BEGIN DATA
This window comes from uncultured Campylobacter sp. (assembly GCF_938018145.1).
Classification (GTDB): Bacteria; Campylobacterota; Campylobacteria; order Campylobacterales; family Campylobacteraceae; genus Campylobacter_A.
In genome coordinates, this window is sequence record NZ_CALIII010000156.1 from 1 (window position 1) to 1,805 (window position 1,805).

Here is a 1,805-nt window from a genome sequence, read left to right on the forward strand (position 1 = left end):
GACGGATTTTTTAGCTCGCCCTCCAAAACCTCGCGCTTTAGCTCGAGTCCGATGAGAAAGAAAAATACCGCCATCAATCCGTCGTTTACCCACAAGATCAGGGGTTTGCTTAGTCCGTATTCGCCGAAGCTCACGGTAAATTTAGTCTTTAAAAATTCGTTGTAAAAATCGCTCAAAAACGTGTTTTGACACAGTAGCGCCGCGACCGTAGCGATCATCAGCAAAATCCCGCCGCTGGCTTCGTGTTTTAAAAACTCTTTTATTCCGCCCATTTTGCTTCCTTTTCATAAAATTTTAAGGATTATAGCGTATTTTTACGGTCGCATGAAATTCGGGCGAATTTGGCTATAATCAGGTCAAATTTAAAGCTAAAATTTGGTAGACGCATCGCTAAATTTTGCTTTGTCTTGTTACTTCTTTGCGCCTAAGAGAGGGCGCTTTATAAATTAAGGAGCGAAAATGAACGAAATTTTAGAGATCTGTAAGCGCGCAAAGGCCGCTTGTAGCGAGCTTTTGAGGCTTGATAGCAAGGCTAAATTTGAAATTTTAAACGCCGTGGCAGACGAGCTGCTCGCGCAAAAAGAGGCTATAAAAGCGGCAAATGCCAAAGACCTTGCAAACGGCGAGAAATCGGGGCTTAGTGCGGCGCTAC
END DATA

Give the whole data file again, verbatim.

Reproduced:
This window comes from uncultured Campylobacter sp. (assembly GCF_938018145.1).
Classification (GTDB): Bacteria; Campylobacterota; Campylobacteria; order Campylobacterales; family Campylobacteraceae; genus Campylobacter_A.
In genome coordinates, this window is sequence record NZ_CALIII010000156.1 from 1 (window position 1) to 1,805 (window position 1,805).

Here is a 1,805-nt window from a genome sequence, read left to right on the forward strand (position 1 = left end):
GACGGATTTTTTAGCTCGCCCTCCAAAACCTCGCGCTTTAGCTCGAGTCCGATGAGAAAGAAAAATACCGCCATCAATCCGTCGTTTACCCACAAGATCAGGGGTTTGCTTAGTCCGTATTCGCCGAAGCTCACGGTAAATTTAGTCTTTAAAAATTCGTTGTAAAAATCGCTCAAAAACGTGTTTTGACACAGTAGCGCCGCGACCGTAGCGATCATCAGCAAAATCCCGCCGCTGGCTTCGTGTTTTAAAAACTCTTTTATTCCGCCCATTTTGCTTCCTTTTCATAAAATTTTAAGGATTATAGCGTATTTTTACGGTCGCATGAAATTCGGGCGAATTTGGCTATAATCAGGTCAAATTTAAAGCTAAAATTTGGTAGACGCATCGCTAAATTTTGCTTTGTCTTGTTACTTCTTTGCGCCTAAGAGAGGGCGCTTTATAAATTAAGGAGCGAAAATGAACGAAATTTTAGAGATCTGTAAGCGCGCAAAGGCCGCTTGTAGCGAGCTTTTGAGGCTTGATAGCAAGGCTAAATTTGAAATTTTAAACGCCGTGGCAGACGAGCTGCTCGCGCAAAAAGAGGCTATAAAAGCGGCAAATGCCAAAGACCTTGCAAACGGCGAGAAATCGGGGCTTAGTGCGGCGCTAC